L-Glutamine is the most abundant amino acid (protein building block) in the body; as such, it has a wide range of functions.
L-GLUTAMINE IN THE BODY
It’s also been shown to protect against the breakdown of the mucous lining in the gut.
Most glutamine is stored in muscles, followed by the lungs, where much of this protein is made.
STRESS & GUT STRENGTH
On a typical day, our body makes enough glutamine to meet ordinary needs. However, when we’re under stress (emotional or physical – from heavy exercise to mental illness, injury or surgery), we may not produce enough glutamine to address the stress hormones flooding our body. That’s when taking a supplement comes into play.
Additionally, a glutamine supplement is often helpful for individuals with medical conditions such as GERD, leaky gut, or Irritable Bowel Syndrome, where their glutamine levels may be consistently low.
SUPPLEMENT FOR GUT STRENGTH
It’s critical to remember: Always use cool, never hot foods or liquids. Heat destroys glutamine.
Unless otherwise recommended and supervised by your health practitioner, a glutamine supplement is not recommended for children under age 10 or for people with kidney or liver disease, or a history of seizures. Proper dose is crucial to how well L-glutamine works.
Always consult with your holistic practitioner before adding a supplement such as glutamine to your diet.
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Have you tried L-glutamine for gut strength? Share in the comments below!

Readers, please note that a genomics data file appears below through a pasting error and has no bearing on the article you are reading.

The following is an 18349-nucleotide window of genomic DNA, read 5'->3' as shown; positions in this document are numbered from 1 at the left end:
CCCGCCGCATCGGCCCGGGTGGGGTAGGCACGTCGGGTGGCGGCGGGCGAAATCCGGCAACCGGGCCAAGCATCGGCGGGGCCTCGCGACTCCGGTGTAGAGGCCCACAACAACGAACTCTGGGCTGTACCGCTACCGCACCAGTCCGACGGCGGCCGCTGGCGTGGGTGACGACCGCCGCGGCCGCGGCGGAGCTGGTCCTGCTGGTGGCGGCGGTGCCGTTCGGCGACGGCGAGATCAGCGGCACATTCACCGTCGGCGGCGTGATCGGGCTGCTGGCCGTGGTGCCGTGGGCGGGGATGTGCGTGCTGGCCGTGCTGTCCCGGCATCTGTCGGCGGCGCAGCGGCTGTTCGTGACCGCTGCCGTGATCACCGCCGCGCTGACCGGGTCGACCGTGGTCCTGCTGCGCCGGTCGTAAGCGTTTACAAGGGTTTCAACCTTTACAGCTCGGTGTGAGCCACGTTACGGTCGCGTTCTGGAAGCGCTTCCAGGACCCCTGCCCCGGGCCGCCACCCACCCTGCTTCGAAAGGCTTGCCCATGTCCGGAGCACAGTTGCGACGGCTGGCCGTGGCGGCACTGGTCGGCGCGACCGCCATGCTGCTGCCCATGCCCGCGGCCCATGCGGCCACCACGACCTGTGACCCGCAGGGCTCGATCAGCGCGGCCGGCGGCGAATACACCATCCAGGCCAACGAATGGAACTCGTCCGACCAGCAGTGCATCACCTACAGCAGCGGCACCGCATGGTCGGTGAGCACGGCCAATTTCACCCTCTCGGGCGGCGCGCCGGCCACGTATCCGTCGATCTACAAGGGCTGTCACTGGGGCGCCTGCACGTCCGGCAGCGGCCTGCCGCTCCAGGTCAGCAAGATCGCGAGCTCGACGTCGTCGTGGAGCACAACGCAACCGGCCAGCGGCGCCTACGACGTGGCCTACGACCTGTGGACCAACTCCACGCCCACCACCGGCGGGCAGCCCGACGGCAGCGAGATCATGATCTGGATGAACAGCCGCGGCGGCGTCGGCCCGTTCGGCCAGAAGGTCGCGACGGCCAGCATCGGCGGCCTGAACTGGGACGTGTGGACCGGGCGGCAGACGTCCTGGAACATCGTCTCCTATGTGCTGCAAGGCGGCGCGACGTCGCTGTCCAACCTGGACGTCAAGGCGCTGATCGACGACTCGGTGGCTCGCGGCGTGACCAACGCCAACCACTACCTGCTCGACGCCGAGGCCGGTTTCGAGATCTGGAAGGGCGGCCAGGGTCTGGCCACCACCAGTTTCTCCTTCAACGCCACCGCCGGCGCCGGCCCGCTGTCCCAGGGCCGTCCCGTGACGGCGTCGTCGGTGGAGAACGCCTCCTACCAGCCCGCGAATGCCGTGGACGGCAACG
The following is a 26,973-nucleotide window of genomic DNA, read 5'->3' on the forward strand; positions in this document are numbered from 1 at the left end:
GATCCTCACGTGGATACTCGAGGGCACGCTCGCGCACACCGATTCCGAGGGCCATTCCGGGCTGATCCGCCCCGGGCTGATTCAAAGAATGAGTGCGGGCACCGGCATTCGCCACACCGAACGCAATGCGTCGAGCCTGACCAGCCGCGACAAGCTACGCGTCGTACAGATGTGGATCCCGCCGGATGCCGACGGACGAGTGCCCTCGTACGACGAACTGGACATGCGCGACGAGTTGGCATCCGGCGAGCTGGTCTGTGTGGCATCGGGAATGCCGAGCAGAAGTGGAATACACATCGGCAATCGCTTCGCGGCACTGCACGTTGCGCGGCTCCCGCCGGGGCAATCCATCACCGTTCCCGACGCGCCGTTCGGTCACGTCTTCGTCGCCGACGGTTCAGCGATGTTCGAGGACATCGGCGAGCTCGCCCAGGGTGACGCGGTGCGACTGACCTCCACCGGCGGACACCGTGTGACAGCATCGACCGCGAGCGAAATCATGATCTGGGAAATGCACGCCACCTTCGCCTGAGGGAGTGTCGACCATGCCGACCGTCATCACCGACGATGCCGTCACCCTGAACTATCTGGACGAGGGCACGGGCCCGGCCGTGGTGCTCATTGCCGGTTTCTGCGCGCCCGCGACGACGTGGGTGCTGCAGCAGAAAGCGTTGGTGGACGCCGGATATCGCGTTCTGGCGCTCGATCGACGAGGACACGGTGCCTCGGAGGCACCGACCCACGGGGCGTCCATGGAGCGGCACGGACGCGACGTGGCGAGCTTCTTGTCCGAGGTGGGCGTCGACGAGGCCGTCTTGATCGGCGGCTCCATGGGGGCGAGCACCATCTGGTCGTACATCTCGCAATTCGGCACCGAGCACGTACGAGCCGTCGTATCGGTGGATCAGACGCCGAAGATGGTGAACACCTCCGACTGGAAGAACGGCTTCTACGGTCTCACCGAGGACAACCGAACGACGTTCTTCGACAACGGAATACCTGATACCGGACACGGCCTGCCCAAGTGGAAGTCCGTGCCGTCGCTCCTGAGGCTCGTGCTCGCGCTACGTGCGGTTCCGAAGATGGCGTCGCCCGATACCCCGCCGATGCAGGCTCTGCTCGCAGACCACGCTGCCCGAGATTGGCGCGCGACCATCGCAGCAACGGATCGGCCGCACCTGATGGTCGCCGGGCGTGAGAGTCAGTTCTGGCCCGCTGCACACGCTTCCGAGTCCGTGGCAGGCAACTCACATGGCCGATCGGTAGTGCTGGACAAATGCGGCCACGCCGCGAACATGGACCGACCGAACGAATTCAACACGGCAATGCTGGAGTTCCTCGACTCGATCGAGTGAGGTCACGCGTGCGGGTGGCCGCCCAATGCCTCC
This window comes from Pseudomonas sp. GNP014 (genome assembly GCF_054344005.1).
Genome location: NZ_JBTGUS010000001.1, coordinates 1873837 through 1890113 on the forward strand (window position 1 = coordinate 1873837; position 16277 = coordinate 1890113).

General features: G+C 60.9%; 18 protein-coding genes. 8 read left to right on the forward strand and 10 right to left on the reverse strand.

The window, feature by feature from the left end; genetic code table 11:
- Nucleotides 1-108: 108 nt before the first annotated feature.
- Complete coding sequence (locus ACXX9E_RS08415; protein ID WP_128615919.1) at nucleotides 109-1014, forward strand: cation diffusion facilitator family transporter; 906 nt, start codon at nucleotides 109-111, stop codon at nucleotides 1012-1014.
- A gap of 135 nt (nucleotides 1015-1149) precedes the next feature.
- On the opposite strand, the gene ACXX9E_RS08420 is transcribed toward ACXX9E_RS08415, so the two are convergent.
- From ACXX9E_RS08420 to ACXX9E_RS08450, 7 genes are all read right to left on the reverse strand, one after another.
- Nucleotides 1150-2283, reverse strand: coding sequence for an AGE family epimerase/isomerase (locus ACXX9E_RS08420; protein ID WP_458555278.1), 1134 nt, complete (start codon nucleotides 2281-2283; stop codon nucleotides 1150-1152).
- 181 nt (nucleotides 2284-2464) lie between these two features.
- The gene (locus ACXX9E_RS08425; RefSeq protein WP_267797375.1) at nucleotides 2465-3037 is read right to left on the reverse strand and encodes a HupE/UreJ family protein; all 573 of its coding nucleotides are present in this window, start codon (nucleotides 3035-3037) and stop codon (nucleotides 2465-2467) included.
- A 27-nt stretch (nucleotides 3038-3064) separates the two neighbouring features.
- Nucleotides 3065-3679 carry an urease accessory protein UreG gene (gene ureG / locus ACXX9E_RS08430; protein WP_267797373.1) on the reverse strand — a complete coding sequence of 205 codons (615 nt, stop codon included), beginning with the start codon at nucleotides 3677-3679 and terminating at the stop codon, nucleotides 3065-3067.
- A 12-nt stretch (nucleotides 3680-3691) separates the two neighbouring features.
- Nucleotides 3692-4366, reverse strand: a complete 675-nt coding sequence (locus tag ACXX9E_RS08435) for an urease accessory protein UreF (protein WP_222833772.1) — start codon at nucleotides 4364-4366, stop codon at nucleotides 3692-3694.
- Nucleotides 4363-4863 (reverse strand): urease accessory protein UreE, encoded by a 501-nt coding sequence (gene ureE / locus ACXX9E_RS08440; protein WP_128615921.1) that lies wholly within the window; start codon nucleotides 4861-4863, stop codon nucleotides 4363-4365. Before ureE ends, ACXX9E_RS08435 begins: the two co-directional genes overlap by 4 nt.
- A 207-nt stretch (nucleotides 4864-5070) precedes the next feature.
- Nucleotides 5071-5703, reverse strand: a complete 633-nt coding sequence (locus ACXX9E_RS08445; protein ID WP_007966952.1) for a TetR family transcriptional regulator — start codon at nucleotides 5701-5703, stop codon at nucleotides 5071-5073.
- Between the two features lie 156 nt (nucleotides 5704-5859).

University of Maryland CAM Database. “Glutamine” Accessed on October 4, 2016: http://umm.edu/health/medical/altmed/supplement/glutamine
Rapin, Jean Robert, and Nicolas Wiernsperger. “Possible Links between Intestinal Permeability and Food Processing: A Potential Therapeutic Niche for Glutamine.” Clinics 65.6 (2010): 635-643. PMC. Web. 4 Oct. 2016. https://www.ncbi.nlm.nih.gov/pmc/articles/PMC2898551/
Larson, Shawn D. et al. “Molecular Mechanisms Contributing to Glutamine-Mediated Intestinal Cell Survival.” American journal of physiology. Gastrointestinal and liver physiology 293.6 (2007): G1262-G1271. PMC. Web. 4 Oct. 2016: https://www.ncbi.nlm.nih.gov/pmc/articles/PMC2432018/
Weitzel L, Wischmeyer P. “Glutamine in Critical Illness: The Time Has Come, The Time Is Now.” Critical Care Clinics. 2010;26(3).